Mikael Håfström: Well, it’s not a matter of believing in exorcisms or exorcists. An exorcism is something very common if you go to Rome, if you go to Italy and those countries. People go to their exorcist the same way that we may go to a psychotherapist or a shrink here. And that was interesting to learn. I mean an exorcist have a sign on the door saying “Opening Hours”, and there could a line outside waiting. It’s really like going to your dentist or to your doctor. So, it’s not about believing in exorcist, because exorcists exist. It’s more about believing or what kind of help these people get. But it’s the same question you might ask – maybe, in this country – what kind of help do you get when you go to a psychotherapist. For many of these people, it’s the same thing. Really. We have seen exorcist and Satan in Hollywood mainstream films and in popular culture. And it doesn’t have to be as dramatic as that. It doesn’t have to be lying on the floor, screaming, or spinning heads. It can be very much as a session with a shrink. You know, we all have demons in different ways that we need to get rid of once in a while, and I think we can deal with that in very different ways. Some of us go to God, some of us go to yoga; or some of us go to a shrink, or whatever we feel individually that is necessary for us to deal with life. I’m open to any way. It’s up to any individual to take responsibility for your inner peace, however you find that. So, it’s an interesting subject matter for sure. And I know a lot more about it than I did a year ago when we started this.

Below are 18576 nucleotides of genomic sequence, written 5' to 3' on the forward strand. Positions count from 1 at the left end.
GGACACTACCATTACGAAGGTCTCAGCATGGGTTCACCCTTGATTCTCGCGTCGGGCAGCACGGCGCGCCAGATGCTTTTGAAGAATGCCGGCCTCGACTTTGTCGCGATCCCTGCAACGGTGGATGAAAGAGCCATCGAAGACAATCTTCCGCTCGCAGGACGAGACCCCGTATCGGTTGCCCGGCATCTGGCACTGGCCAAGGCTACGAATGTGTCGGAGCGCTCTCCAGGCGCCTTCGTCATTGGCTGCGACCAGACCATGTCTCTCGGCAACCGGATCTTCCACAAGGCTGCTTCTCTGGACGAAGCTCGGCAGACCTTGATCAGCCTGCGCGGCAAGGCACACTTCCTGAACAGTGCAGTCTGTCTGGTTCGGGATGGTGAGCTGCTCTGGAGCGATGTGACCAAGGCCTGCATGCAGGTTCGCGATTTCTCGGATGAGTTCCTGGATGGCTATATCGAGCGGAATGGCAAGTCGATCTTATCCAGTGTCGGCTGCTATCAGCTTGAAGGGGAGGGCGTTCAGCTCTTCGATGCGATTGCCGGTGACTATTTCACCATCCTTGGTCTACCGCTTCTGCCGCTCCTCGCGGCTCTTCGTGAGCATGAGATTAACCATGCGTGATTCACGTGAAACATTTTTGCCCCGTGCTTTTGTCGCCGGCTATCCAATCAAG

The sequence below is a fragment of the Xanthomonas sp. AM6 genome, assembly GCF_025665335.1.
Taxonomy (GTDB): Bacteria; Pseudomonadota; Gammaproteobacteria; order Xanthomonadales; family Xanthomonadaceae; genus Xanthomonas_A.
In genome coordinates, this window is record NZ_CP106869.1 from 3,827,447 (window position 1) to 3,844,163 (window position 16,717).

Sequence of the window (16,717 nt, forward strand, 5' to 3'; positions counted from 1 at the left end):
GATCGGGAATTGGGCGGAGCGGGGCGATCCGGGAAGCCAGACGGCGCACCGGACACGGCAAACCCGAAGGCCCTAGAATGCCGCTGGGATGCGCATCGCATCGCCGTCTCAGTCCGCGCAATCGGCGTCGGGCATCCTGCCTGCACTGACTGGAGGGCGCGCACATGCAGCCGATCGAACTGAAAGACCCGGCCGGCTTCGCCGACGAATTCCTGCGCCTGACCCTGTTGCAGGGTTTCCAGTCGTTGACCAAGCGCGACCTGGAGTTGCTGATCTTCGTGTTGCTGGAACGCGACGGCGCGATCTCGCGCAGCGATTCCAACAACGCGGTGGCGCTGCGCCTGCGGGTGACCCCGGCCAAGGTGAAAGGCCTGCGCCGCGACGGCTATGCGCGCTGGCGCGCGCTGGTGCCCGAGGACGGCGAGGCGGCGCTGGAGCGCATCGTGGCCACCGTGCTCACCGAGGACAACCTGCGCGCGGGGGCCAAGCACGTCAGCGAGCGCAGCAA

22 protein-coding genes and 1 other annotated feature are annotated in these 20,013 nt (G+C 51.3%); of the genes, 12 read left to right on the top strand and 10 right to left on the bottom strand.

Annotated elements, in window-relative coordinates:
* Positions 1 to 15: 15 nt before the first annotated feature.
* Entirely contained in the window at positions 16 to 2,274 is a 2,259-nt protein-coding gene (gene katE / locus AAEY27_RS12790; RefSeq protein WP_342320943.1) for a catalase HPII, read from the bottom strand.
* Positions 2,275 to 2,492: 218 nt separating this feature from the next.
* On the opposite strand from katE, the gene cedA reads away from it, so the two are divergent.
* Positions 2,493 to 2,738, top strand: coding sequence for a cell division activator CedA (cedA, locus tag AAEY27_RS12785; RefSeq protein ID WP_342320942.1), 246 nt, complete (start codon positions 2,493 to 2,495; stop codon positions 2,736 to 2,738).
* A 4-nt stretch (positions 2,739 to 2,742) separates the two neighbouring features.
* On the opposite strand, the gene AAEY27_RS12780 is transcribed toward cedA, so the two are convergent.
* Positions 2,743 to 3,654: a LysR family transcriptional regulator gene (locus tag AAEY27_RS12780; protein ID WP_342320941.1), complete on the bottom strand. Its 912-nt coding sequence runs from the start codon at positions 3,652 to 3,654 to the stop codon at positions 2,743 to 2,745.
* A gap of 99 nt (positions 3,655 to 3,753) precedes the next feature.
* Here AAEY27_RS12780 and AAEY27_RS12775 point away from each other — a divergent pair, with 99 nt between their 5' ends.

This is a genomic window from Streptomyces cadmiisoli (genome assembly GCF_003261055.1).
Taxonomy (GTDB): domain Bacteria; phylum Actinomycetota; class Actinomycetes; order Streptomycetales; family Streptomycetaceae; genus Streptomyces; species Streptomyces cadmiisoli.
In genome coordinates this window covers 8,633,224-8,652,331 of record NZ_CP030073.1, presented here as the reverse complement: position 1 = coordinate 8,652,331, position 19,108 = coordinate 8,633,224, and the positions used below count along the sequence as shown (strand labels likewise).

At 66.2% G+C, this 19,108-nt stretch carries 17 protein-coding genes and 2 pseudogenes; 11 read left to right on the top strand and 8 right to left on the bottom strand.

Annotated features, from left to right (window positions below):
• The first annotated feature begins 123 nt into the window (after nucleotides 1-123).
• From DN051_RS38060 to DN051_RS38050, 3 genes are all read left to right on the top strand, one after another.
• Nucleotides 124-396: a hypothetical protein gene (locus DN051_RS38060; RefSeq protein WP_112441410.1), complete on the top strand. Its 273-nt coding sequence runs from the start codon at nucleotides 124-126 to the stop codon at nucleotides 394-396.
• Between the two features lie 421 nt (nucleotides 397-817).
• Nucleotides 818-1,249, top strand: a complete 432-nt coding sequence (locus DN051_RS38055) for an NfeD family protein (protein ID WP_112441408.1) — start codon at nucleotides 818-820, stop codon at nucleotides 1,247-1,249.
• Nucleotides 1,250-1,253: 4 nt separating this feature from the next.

QUESTION: Do you think you have to believe in something to be involved in something like this?
Mikael Håfström: I think you make films in a lot of subject matters. You can’t say make a film about UFOs; you do that because you’re fascinated, but not necessarily because you believe in UFOs. Or you make films about aliens coming to Earth. Fascinating again, but do I believe that will happen? Not necessarily. Do I believe there is a Devil, or a lot of little Devil guys walking around possessing people? Maybe not in that way. As I said before, I think we all have demons inside us – our own personal demons – that we need to handle, to keep track on. That’s highly individual, and it’s personal. So to answer your question in short, “No.” You don’t have to believe, per say, in every aspect of what you’re doing in film. I think I believe in believing. And I’m interested, fascinated by these things as everybody else is. So, I think that’s enough to venture in, to investigate a little bit.